Some had considered the tribe to be extinct, wiped out by the settlers and other native tribes, including the Mohegan, the traditional enemies of the Pequot, in the 1636-1637 Pequot War.
Hitting back at these critics, the Mashantucket Pequot Museum opened an exhibition on May 17, the day after the new tower was opened, called "Race: Are We So Different?"
"The American public has this idea of native people that's ingrained and it's based upon a Plains tradition," museum research director Kevin McBride said, alluding to the image of Indians in Western states "with long hair, hunting buffalo, with a teepee."
"That carries into what people expect the Pequots to look like and act like," McBride said. "They're struck by the fact there's a lot of diversity in terms of ethnicity."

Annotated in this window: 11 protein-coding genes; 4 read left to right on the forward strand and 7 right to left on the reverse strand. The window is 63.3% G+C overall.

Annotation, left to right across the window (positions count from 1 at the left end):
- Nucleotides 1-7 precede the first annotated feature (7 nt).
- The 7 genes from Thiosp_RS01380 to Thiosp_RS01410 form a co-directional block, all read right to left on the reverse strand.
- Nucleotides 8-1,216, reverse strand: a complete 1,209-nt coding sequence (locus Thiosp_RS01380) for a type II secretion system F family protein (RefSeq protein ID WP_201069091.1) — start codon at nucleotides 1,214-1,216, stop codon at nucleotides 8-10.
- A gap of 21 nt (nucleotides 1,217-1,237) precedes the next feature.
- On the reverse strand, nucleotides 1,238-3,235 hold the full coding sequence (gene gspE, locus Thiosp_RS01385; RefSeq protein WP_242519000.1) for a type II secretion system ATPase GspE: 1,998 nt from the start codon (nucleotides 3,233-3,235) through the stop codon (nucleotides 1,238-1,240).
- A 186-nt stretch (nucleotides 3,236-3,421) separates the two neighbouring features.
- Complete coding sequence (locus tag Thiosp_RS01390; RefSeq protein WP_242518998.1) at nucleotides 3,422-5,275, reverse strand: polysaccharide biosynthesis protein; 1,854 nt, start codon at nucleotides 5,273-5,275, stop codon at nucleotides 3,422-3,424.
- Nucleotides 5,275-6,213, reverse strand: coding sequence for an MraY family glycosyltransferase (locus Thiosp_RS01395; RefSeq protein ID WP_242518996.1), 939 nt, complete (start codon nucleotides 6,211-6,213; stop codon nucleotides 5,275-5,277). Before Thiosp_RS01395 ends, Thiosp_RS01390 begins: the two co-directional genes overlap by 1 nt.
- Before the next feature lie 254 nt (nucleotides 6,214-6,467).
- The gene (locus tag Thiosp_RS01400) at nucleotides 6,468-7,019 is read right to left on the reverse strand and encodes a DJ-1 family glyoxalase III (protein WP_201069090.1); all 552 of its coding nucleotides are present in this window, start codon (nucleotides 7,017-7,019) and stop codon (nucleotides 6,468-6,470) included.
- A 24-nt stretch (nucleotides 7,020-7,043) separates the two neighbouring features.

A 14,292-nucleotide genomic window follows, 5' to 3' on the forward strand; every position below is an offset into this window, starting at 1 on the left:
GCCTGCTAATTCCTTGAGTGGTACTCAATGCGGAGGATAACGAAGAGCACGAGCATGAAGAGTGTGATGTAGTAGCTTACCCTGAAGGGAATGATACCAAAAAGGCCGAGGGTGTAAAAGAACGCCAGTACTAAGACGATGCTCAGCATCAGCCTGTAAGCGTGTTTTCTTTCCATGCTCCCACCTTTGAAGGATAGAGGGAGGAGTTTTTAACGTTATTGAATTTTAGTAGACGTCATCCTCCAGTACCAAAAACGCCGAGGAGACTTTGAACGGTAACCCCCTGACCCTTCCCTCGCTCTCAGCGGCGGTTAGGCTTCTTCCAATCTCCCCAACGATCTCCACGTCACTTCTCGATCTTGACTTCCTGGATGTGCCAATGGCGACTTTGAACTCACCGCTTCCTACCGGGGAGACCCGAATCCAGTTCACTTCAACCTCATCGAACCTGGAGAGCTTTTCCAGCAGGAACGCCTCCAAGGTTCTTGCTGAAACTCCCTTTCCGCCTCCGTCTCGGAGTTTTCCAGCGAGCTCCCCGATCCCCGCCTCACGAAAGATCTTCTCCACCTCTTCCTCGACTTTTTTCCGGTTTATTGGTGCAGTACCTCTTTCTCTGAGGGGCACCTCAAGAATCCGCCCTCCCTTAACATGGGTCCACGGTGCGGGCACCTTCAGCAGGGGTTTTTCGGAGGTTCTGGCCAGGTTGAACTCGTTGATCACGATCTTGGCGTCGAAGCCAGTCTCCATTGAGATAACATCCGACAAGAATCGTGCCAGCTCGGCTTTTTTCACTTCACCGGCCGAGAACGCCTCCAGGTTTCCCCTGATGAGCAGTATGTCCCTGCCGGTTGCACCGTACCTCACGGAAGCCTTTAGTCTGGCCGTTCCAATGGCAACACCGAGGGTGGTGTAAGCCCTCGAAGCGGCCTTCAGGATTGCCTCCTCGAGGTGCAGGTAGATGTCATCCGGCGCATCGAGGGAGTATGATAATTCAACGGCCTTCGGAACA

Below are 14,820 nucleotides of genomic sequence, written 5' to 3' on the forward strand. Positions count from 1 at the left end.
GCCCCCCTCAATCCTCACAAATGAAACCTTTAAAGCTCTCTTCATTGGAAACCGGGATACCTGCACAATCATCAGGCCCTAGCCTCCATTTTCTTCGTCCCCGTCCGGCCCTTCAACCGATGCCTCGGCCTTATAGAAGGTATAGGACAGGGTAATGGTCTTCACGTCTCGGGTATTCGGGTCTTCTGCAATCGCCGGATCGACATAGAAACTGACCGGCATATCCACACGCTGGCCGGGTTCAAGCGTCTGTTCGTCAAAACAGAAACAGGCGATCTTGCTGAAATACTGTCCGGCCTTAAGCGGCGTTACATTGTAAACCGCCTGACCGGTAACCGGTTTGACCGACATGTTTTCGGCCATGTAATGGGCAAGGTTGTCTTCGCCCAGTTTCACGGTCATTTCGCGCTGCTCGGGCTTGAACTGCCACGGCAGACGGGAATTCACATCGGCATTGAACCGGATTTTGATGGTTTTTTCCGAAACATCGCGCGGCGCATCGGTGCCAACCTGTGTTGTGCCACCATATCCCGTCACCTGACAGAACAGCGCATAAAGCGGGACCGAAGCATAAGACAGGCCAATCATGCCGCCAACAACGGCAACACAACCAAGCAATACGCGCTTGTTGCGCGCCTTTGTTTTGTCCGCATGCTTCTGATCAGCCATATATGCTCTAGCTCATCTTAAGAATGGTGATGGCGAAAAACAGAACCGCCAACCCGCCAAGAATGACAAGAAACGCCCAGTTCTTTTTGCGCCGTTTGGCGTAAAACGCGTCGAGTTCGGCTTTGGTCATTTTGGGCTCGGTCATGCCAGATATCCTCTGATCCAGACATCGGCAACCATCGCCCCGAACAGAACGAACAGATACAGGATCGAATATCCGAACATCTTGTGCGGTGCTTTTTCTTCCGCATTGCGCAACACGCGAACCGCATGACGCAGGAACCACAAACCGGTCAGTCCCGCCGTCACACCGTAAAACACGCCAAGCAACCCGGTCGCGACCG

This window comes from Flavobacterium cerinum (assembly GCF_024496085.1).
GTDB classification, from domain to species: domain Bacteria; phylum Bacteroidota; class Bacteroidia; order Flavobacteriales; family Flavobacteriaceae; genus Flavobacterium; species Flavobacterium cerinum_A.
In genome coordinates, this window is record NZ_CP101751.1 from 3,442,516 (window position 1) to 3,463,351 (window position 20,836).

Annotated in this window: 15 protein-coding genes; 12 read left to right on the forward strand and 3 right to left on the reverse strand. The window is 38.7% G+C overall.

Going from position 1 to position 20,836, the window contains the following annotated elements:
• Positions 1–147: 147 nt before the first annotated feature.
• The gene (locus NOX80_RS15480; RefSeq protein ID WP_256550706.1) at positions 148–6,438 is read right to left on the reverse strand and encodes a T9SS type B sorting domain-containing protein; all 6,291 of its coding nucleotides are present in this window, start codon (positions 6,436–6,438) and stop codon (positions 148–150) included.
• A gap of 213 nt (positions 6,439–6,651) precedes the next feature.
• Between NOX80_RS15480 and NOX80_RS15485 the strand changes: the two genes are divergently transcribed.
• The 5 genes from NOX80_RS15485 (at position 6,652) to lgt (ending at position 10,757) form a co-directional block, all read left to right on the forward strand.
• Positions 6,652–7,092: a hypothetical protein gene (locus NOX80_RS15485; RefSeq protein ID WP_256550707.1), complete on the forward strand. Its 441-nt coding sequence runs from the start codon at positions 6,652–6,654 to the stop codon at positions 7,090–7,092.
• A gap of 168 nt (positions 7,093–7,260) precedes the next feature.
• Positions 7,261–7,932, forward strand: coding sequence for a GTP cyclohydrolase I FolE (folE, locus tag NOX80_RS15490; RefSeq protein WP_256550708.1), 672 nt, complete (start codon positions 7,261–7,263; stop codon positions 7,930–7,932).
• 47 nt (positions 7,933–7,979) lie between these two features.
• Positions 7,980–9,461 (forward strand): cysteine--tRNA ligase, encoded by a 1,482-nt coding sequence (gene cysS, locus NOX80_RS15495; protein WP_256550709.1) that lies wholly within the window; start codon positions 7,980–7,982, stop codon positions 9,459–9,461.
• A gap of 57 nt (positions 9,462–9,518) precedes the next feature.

One of the first items on display in the museum is a oversized photograph of some 100 tribal members ranging from fair-skinned blondes and red-heads to blacks and people who look more like the classic image of native Americans.
The diversity stems from the many mixed marriages over the last 400 years with people of different ethnicities.